A slight change in focus can produce a profoundly different understanding

A Competitive Alternative to Nationalisation

Nationalisation has reared its head again in the UK. A Corbyn Labour government will, it seems, pursue a policy of public ownership of certain sectors of the economy. Moreover, the stated intention reads like ‘expropriation’. There appears to be no plan to compensate the shareholders for the full value of the assets. This creates something of a conundrum. The announcement and prospect have already impacted share prices of target sector companies. The advent of a Labour government will reduce share prices further. By the time nationalization comes about the share prices will already severely undervalue the assets. A Labour government could pay the prevailing market price and still ‘expropriate’.

The Corbyn ideology is marxist and such ideology does imply expropriation. One stated concern is to stop such enterprises from paying ‘excessive’ dividends, especially to foreign companies. This has populist appeal. Evil foreign capital is exploiting our domestic assets. Of course, UK capital does the same in other nation states. The corollary is that UK capital should only be deployed at home and UK foreign direct investment will also be banned. Corbyn is promoting autarky at least with respect to capital. This fits with the populist ‘jobs at home’ mantra. This will create additional complications as many of the companies to be nationalized have substantial foreign investments.

The dividends do not of course go exclusively to evil foreign capitalists. Every UK insurance company, fund manager, and pension fund owns shares in the target enterprises. Union funds own these assets! These enetrprises manage money for UK citizens, such as pensioners and ISA equity investors. Anyone that owns a passive UK equity index in their ISA or pension plan has suffered some loss of market value and will be expropriated. Once again populism, as with Brexit, is leading people to act against their own self-interest. It was Sid that bought the privatized stock. It is Sid that is being expropriated. Marxism cares not for such niceties. The end justifies the means. Private property ownership is theft and so savings which build up wealth constitute theft. So Sid is fair game. In the mind of Corbyn his demographic has few savings. He may be surprised how many do so if they ever grasp what he is up to.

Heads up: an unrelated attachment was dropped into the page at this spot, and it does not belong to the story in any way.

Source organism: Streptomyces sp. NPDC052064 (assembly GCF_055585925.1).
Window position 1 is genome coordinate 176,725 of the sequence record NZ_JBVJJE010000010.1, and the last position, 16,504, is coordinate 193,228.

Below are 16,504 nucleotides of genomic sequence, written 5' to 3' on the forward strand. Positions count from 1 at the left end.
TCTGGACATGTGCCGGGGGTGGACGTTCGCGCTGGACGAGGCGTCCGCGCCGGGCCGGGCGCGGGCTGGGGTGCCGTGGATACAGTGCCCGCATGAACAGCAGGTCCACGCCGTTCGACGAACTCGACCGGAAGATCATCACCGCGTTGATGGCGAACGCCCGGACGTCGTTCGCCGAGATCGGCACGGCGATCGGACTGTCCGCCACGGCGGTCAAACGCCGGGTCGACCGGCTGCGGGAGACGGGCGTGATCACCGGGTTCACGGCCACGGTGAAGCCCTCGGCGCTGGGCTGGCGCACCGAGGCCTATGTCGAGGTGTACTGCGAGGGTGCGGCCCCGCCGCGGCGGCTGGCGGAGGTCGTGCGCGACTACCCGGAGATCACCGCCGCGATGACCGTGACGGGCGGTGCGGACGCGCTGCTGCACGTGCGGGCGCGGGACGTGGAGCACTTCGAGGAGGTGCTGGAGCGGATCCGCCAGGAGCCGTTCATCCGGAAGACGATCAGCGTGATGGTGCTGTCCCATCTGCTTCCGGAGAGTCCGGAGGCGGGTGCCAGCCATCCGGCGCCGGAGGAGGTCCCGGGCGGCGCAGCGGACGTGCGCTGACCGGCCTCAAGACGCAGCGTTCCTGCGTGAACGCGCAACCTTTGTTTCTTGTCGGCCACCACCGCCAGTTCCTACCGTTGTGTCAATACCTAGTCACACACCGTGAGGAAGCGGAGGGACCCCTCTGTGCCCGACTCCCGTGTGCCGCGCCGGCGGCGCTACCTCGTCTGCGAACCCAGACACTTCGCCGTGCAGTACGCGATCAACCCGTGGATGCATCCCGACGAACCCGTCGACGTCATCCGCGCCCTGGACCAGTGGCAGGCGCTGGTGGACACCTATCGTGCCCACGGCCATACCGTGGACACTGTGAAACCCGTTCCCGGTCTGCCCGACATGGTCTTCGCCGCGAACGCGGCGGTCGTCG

It makes sense to nationalize some assets. Even ‘capitalist’ economics can grasp this. Natural monopolies and monopsonies are good cases. Any activity which would involve a duplication of infrastructure is a good case. We only need one channel of gas pipes, electric cable, railway tract, broadband cable etc. Perhaps even wireless provision with its proliferation of antennae is also a case for rationalization and hence nationalization. A national mail and parcel service might also be appropriate. Such entities can ensure a more even distribution of services through internal cross-subsidization. The price of acquisition is the only point at issue in this respect.